In the gospels, Jesus performs many of his his healings by touch. A leper (5:12-14), a dead boy (7:12-15), a bleeding woman (Luke 8:43-48), Jairus’ daughter (Luke 8:51-55), and many others (Luke 6:19).
But it isn’t often realized what a radical statement Jesus is making with his touch. Each of the above examples (touching the dead, the leprous, a bleeding woman) are supposed to make Jesus ceremonially unclean. But they don’t! Instead of uncleanness flowing to Jesus, his cleanness overcomes and flows out to everyone he touches. N.T. Wright, commenting on Jesus’ healing of the leprous man, has this to say:
Nobody has touched this man, we may suppose, for years. His body was now riddled with the disease; it had clearly been, quite literally, eating away at him for a long time. And now Jesus reached out and touched him. We can only imagine the sense of awe and joy that this brought to the Leper.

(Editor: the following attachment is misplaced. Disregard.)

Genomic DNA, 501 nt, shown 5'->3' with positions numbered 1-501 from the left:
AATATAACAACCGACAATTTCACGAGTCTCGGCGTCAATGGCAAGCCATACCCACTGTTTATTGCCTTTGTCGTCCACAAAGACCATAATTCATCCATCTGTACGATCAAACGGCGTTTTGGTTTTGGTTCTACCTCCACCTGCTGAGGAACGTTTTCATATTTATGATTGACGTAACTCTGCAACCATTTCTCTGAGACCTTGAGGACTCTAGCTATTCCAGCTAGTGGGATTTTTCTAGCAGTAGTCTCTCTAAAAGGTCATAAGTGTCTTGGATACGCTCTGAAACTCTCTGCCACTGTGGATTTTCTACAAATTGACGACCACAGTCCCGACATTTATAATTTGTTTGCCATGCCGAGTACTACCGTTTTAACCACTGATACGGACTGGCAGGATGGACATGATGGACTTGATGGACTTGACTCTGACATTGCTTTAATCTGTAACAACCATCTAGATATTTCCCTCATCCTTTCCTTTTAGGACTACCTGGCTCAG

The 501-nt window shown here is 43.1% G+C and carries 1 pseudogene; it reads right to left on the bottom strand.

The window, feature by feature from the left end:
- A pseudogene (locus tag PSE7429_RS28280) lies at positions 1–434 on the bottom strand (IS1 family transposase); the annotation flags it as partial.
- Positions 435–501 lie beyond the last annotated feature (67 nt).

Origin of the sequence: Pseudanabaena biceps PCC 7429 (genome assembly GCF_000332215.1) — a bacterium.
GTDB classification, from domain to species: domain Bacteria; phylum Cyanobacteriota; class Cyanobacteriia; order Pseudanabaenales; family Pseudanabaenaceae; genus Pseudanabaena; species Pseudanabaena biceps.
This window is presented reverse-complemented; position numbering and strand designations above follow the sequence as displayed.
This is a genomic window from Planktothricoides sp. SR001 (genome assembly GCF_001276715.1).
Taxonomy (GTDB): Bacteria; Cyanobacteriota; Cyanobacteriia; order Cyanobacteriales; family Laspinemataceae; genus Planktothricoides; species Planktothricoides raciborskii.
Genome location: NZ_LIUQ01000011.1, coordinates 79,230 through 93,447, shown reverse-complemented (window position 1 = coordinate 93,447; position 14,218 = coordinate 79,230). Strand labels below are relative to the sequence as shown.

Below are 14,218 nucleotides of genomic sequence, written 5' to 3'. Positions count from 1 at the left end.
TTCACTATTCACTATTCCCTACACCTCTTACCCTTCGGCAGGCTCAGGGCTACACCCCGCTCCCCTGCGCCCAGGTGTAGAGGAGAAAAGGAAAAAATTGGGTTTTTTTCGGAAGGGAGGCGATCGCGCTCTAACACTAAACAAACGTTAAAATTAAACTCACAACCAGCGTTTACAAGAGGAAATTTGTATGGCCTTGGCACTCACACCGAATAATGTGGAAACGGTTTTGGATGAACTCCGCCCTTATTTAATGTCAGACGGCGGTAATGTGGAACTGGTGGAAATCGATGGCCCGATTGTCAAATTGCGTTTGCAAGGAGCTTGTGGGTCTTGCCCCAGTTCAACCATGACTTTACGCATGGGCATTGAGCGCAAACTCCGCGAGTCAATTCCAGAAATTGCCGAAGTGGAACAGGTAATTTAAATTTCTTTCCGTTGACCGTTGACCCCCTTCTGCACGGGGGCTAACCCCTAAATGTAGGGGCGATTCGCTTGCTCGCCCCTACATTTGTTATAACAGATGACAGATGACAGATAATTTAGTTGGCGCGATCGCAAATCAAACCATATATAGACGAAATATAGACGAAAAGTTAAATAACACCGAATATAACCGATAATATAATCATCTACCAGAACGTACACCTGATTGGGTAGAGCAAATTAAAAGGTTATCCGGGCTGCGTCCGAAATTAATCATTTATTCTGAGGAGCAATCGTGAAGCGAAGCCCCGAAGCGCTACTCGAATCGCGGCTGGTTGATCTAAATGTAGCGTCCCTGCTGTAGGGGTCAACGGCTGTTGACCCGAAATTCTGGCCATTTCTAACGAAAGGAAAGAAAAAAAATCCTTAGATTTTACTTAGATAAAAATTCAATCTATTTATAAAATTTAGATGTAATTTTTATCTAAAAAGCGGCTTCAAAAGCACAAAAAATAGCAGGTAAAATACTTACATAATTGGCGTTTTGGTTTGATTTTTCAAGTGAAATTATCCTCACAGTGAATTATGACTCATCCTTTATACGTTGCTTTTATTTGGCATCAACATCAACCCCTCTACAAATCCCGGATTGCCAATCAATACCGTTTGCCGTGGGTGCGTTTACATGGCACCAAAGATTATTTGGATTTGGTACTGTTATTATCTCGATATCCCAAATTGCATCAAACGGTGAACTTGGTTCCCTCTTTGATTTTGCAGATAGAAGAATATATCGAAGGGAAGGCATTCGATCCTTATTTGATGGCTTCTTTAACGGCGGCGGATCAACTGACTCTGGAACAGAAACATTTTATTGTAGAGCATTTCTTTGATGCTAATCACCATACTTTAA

In theory, this action should have made Jesus both ceremonially unclean and liable to contract the actual disease. But, as with so many of his healings, it worked the other way around. His cleanness, his healing power, ‘infected’ the man, just as the love and grace of his touch must have gone through his whole personality like a hot drink on a cold day.
N.T. Wright, Luke for Everyone